This post is contributed by Tony Shaw, a Master Gardener who is a member of the Pennsylvania Bee Monitoring Project.   Early in Summer 2021, the Master Gardener Leadership Team invited Master Gardeners across the Commonwealth to participate in a new partnership with PSU professor Dr. Margarita López-Uribe. Her lab spearheads pollinator and bee research at Penn State University.    Quoting the MG Leadership Team’s invitation, partnering with the Master Gardener program “ . .
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Varroa mites are, without a doubt, one of the most difficult challenges for beekeeping management. Treating for mites is tricky: if you don’t treat for mites the probability of colony survival decreases by ≥55%, but if you overtreat mites may evolve resistance to treatments or there can be negative side effects for the bees. Thus, our general recommendation for beekeepers is to treat mites only when colonies are above threshold while using the least toxic,
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Pathogen transmission from honey bees to wild bees has been attributed as one of the major negative impacts that managed honey bees have on wild bee populations. Among the many pests and pathogens that attack honey bees, the varroa mite and its associated virus, deformed wing virus (DWV), are most abundant and detrimental to honey bee health. The synergistic interactions between this virus and varroa mites have increased the amount of DWV in honey bees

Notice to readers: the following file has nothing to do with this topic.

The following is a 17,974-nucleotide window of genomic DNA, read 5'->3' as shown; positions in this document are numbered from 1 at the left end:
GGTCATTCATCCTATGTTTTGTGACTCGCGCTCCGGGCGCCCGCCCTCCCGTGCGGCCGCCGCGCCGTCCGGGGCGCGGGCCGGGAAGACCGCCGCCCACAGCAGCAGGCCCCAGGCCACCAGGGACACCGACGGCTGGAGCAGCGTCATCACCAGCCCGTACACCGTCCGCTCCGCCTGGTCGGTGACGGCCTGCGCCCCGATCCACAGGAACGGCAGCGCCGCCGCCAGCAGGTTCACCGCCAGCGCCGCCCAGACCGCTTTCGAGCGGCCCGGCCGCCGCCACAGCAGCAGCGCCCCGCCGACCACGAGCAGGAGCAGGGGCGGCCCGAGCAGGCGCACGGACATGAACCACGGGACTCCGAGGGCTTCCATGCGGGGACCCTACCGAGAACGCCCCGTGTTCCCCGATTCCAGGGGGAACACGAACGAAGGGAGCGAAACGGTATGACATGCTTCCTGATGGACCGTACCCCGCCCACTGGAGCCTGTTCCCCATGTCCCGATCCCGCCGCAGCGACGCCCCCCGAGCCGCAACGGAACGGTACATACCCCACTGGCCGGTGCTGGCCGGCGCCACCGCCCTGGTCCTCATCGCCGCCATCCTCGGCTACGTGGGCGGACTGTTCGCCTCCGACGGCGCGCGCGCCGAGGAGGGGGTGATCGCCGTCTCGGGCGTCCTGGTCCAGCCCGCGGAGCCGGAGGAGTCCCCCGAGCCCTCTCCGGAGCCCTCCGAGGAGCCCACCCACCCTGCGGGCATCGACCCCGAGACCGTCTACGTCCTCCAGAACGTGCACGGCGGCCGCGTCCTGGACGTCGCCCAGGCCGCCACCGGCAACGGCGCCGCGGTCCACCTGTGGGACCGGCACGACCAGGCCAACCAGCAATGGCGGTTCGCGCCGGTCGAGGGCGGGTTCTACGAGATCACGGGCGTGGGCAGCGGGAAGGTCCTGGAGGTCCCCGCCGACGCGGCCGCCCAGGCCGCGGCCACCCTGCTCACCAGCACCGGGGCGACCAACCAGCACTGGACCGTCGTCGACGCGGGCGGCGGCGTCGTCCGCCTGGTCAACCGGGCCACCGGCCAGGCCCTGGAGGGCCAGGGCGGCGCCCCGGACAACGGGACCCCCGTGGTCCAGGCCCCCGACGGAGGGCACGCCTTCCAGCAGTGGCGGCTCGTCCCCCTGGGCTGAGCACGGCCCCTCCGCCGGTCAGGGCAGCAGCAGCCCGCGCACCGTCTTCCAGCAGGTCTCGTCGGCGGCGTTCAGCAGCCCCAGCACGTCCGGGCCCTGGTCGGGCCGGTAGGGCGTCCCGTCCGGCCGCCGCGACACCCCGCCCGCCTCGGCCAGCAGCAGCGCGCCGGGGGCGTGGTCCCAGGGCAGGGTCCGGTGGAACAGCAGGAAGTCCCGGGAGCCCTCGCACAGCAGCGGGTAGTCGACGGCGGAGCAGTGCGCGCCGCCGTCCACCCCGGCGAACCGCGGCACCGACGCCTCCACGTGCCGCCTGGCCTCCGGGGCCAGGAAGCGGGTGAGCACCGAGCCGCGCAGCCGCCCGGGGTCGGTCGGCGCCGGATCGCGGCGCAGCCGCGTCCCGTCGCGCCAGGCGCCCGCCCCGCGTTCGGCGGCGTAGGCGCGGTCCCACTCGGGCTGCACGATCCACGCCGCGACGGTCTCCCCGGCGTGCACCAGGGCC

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  With funding from the National Science Foundation (NSF), a group of biologists, engineers and climate scientists from Penn State (USA), University of Kansas (USA), Universidad Militar Nueva Granada (Colombia), and Pontificia Universidad Católica del Perú (Peru) launched a summer research program for undergraduate students to help shed light on how pollinators and pollination are responding to our changing world. In 2021, the program was offered virtually to 12 students from the USA, Colombia, and
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I visit pumpkin farms across Pennsylvania to investigate host-pathogen dynamics in bee communities. In pumpkin fields, we typically see three bee species foraging – honey bees, wild bumble bees and wild squash bees. Haven’t heard of squash bees before? These are incredibly important, solitary bees that specialize on the pollen of pumpkin and squash. In fact, they are some of the best pollinators for pumpkin crops in Pennsylvania! Unlike social honey bees and bumble bees
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